On a recent mission to the Republic of Congo, Morse Flores, ILO staff member and officer for the UN Indigenous Peoples Partnership (UNIPP) recorded his impressions of a joint UN project to help raise awareness of indigenous peoples’ rights. In 2011, the government of the Republic of Congo adopted Law No. 5-2011 on the Promotion and Protection of the Rights of Indigenous Populations, becoming the first African country to adopt a specific law on indigenous peoples. Continue reading
Michael Axmann, Senior Expert in Skills Development Systems at ILO
“You will get the right skills with an apprenticeship!”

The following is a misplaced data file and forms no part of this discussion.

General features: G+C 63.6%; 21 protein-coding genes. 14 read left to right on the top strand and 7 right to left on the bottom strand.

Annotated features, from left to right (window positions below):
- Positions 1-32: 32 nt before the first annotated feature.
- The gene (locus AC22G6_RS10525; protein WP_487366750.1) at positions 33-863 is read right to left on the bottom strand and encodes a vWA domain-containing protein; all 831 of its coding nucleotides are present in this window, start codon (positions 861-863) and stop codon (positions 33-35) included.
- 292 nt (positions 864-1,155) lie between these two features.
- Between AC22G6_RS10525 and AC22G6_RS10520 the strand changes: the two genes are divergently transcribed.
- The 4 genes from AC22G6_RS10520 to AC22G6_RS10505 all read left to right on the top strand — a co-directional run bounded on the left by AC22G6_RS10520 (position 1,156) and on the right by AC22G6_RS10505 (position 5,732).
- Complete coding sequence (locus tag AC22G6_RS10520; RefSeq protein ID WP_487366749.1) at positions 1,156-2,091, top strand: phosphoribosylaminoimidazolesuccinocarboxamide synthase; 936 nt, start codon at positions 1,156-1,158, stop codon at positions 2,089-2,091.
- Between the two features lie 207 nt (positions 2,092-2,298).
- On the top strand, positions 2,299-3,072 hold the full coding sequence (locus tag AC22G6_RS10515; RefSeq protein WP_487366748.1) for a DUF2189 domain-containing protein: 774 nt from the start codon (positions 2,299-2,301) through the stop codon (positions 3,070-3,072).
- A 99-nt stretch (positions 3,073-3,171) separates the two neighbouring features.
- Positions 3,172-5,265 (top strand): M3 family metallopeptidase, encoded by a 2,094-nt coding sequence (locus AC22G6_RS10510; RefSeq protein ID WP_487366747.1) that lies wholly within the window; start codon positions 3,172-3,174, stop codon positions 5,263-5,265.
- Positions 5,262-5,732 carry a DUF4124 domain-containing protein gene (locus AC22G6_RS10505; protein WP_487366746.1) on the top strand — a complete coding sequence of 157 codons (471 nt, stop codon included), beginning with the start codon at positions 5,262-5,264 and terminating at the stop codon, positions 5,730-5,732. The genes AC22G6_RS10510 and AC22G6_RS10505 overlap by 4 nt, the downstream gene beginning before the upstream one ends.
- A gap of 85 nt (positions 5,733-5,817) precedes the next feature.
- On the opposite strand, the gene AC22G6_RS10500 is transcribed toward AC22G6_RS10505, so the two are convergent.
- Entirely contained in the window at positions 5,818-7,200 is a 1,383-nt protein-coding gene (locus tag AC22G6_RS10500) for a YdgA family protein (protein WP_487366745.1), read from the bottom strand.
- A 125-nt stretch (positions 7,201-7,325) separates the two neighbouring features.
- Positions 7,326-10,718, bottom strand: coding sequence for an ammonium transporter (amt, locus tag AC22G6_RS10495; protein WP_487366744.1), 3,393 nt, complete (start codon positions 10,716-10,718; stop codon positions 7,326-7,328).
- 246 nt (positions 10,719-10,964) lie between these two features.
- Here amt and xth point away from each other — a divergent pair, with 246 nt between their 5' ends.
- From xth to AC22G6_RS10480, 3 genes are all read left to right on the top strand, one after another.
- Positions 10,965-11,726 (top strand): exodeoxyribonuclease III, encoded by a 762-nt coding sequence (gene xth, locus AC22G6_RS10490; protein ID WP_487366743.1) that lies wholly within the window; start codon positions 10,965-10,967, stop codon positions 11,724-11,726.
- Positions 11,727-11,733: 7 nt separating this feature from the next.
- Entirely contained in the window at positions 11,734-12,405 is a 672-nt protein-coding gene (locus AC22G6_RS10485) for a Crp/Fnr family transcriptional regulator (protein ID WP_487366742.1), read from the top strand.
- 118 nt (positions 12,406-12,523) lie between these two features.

Those were my mother’s words when, at the age of 18, I came home with a two-year contract in my pocket for an apprenticeship at a local bank. I’d decided not to go to college right away, because I wanted to get some work experience and start earning some money. Even though I eventually did get my university degree, I still look back on that decision as one of the best career moves I ever made.
Dennis Zulu, Chief Program Officer, ILO Office for Nigeria, Gambia, Ghana, Liberia and Sierra Leone.
When news of the first cases of the Ebola outbreak started filtering out of Guinea and Sierra Leone in late 2013, it received little media attention—even here in West Africa. The affected villages were so remote that most people assumed it would be easy to contain.
As someone who travels frequently to Freetown (Sierra Leone), I took a special interest in the news. The village of Kenema, now thought to be the epicentre of the outbreak, was formerly the site of an ILO development project.